I spent one Wednesday with Maryland quarterback Perry Hills, following him around through his hectic schedule. This story came out of it.
For your enjoyment, here is some extended footage, scenes from the day that never made it into Saturday’s print edition:
● When Hills began wrestling at age 5, he thought it would be like WWE. He would choke-slam and pile-drive opponents. He showed up the first day, saw the required shoes and was confused. One year later, at age 6, Hills started football. He tried out for quarterback the next season, and hasn’t moved from under center since.
●Over the summer, while working out on campus, Hills would regularly take down an entire cheese pizza every night. Such a diet is out since he began a program designed so that he gains weight with healthier foods, although he’ll indulge himself with a Potbelly’s sandwich every now and then.
His mother would ask why Perry wouldn’t come home more throughout the summer. “Because I like it here,” he replied.
●Speaking of Lori Hills, those drives with his mother, whether to wrestling practice in the early morning or back from football camps at night, became a staple of Perry’s childhood. They often stopped for fast food in Breezewood, Pa.
“She’s like my manager,” Hills said of his mother. “She surprisingly knows a lot of what she’s talking about. Going to a wrestling practice, she’ll tell me to work on your offense today, take a lot of shots and stuff like that.
“She definitely helped out a lot, even with getting here. She’d help send out highlight tapes to coaches, drove me here to attend the camp which was where I got the offer. She’s done so much for me. I’m so thankful because she’s a big reason why I’m here today.”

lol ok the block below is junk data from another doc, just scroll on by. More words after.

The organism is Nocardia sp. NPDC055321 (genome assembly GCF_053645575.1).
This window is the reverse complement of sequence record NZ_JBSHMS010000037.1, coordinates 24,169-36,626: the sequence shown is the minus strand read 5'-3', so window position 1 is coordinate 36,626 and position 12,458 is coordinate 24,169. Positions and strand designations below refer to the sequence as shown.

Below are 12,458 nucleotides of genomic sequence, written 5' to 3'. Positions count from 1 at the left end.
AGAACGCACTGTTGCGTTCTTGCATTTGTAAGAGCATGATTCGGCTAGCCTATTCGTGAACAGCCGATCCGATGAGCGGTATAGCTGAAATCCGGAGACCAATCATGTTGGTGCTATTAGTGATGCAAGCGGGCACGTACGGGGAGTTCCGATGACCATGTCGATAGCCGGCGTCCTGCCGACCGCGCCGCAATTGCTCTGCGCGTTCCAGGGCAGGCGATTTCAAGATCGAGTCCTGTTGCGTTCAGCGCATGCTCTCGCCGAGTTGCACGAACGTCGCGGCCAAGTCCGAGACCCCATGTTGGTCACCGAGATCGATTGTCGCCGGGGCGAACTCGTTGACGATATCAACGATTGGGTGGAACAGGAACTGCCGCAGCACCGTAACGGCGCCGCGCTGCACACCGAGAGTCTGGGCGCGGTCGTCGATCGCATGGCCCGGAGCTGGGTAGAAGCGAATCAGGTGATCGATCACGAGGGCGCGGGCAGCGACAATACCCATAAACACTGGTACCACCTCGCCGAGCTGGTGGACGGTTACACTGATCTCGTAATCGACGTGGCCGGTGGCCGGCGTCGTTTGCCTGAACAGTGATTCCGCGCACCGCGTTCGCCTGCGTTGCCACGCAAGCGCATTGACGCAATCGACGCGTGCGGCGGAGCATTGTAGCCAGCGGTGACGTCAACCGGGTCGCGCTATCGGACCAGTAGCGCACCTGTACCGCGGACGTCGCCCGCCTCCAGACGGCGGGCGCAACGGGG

●How did Hills land on wearing No. 11?
“When I was little, I used to like Ohio State because quarterback wore 16,” Hills said. “I had a little Ohio State jacket, wear that around. I was 20 one year, then someone got that number, so I ended up with 16.
“From then on I wore 16 all the way up until freshman year in high school. A senior had my number, so I switched to 18. For Peyton Manning, I guess. Then even coming to Maryland, someone had 18, so I had to go to 11. Any number I had, I’ve been fine with. I like 11 now.”
● An abbreviated list of the things Hills misses about home: His silver Pontiac G6 GT. His dogs, Jake and Cody. “They’re like brothers to me, even though they can’t talk,” Hills said. “They’ll send me a video of them rolling over or something. It makes me miss them.” And, of course, his family.
●Inside Hills’s bedroom, beyond the doorway he ducks to walk under, is a poster of The Avengers. All four suitemates have an alter ego, corresponding to members of the superhero team. Roman Braglio is the Hulk, because he’s the biggest. Joe Riddle is more country, so he’s Captain America. P.J. Gallo is Iron Man, the brainy one. As for Hills?
“I’m Thor, I guess,” he said, as if wielding a storm-summoning hammer was somehow a consolation prize.